The woes of tiny metagames, part 2

deathrite banner 2This isn’t really a continuation of my previous post, The woes of tiny metagames from last year, but it does have some connections, prompting me to use the name. First of all, both that post and this post are about tournaments small enough to be decided by four rounds. Second of all, I played Team America in both tournaments. Thirdly, they focus on strange things that happen when metagames turn too small.

hymntotourach3.hqAfter the banning of Dig Through Time, I was excited to return to form and play some more Legacy. Since no decks could easily just draw the best two out of the top seven for UU, I figured Hymn to Tourach was again playable, but I was too out of touch with the metagame in general to judge how good it was. It wasn’t by the way, but that wasn’t because I failed to properly read the Decks to Beat section on The Source. It was because I played in a small, four-round tournament in a local metagame.

My list for the day: Good Old America, on

Here are my matches, in order:

Round 1: LED-Dredge (W 2-1)

Round 2: Reanimator (W 2-1)

Round 3: Manaless Dredge (W 2-1)

Round 4: Grixis Delver (W 2-1)

Semifinals: Reanimator (not the same guy as Round 2) (L 0-2)

In short, 40% of the decks in the room were graveyard-based combo decks, meaning my sideboarded Surgical Extractions and Tormod’s Crypt were awesome all day. I won’t do a complete report, since my notes are bad and it’s hard to remember details from such similar matches. However, here are some fun facts and weird things that happened during the day:

  • I didn’t win a single game one over the entire day. Obviously my main deck needs work but the side board was awesome.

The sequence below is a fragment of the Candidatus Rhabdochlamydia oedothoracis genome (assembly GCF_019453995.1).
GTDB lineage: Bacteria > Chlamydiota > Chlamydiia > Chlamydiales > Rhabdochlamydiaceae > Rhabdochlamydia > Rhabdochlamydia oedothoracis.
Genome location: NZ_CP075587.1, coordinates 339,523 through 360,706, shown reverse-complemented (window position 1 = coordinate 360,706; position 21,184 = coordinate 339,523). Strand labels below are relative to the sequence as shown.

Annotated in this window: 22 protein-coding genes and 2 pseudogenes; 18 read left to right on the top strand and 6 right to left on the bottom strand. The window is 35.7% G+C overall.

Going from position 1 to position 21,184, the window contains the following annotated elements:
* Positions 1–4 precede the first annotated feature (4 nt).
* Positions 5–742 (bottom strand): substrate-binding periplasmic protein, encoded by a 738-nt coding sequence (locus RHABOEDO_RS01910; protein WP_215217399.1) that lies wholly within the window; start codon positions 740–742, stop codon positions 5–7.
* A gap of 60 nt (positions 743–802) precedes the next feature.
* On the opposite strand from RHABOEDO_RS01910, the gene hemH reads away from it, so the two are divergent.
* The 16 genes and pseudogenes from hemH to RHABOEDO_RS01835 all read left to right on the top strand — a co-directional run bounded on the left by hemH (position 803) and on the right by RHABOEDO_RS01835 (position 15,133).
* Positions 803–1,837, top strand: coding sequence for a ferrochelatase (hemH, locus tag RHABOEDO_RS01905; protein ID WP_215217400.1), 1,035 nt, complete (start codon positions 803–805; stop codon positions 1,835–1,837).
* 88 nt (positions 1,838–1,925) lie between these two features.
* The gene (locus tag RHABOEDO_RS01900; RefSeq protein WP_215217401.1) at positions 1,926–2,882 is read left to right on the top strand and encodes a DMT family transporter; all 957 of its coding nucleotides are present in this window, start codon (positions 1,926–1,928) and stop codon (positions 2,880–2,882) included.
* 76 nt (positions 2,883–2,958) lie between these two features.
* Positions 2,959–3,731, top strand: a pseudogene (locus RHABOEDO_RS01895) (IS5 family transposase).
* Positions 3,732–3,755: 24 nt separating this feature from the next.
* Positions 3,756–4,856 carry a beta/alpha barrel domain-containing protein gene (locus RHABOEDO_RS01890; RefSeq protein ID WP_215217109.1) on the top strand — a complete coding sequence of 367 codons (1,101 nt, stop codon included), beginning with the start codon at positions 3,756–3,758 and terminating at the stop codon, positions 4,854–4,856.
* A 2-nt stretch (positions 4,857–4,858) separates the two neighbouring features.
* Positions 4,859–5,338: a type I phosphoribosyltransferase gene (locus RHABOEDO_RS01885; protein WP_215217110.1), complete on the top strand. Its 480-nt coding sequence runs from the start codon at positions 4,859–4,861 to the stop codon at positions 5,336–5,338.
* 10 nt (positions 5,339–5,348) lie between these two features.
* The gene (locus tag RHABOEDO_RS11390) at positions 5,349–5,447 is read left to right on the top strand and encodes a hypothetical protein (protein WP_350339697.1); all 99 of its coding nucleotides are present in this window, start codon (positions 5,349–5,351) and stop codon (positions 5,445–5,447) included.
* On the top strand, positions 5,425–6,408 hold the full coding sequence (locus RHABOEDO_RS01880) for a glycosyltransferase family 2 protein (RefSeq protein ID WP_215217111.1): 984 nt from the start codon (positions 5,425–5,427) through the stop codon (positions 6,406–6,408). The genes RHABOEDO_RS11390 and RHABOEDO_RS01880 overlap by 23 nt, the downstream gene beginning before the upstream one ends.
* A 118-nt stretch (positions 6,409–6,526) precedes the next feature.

• I lost all die rolls except against my round three opponent. How ironic.
  • My Delver of Secrets failed to flip for six (6!) turns in a row against my round 2 opponent.
  • I beat an active Iona, Shield of Emeria in round 2.
  • The same guy animated a Griselbrand on the first turn of the first game of that round. Even though I had Force of Will in hand.
  • I got to live the dream by going turn one Deathrite Shaman into turn two Hymn to Tourach + Wasteland against Grixis Delver. Yeah, got there that game.
  • Against Manaless Dredge, there was a point where I had Surgical Extraction in hand, and could aim it at either Golgari Thug, Phantasmagorian or Bridge from Below. I was pondering the dredger, to stop him from dredging and forcing another end-of-turn discard, but there’s always the chance that he has a Street Wraith sandbagged, and I elected to take the Bridges. “Three bridges in hand?” I almost said in jest, and in retrospect, I should have made the call. He did, in fact, have all the three other Bridge from Below in hand, making my Surgical Extraction a three-for-one. Once in a lifetime.

All in all, I had a good day, even if the semi finals wasn’t anything to talk about. He beat me game one through second turn reanimation with counter back up, and I mulled to five in the second game and didn’t stand a chance. Variance was high all day, one could say.


The most important tournament

savage punch banner

“Ah, double-bear. Two punches!”

I really hate it when bloggers apologise for not writing, so I won’t. I’ve just been busy. Work is kicking my ass, and this Saturday happened to be really special, out of nowhere. Around 7:30 in the morning, I was walking the dog as usual, wearing my pyjamas and hoodie as normal. I turned  a corner and spotted one of my friends. And then another friend. And another. And they were all wearing backpacks.

I was a bit perplexed. “Um… hi?”

“Just going to a tournament, nothing to see here, one of them said.”

“Right. I think I’ll go upstairs and change into my jeans.”

Foto 2015-07-22 21 03 20I have alluded to my fiancée on this blog before, so I was expecting a bachelor party at some point, but we don’t get married until September 12th, so this was a bit early. Half an hour later, fourteen people stormed my apartment, all wearing white tabards, carrying wooden swords and shields – each with an individually painted blazon. I can’t possibly explain how cool this was in words. Pictured to the right is my shield, a bit battle scarred. The reds and blues are from my association when I was working for the Student Union, the golden crown was because it was my bachelor party. Others had shields with griffons, trees, castles, unicorns and so on, each hand painted, each unique. Very cool!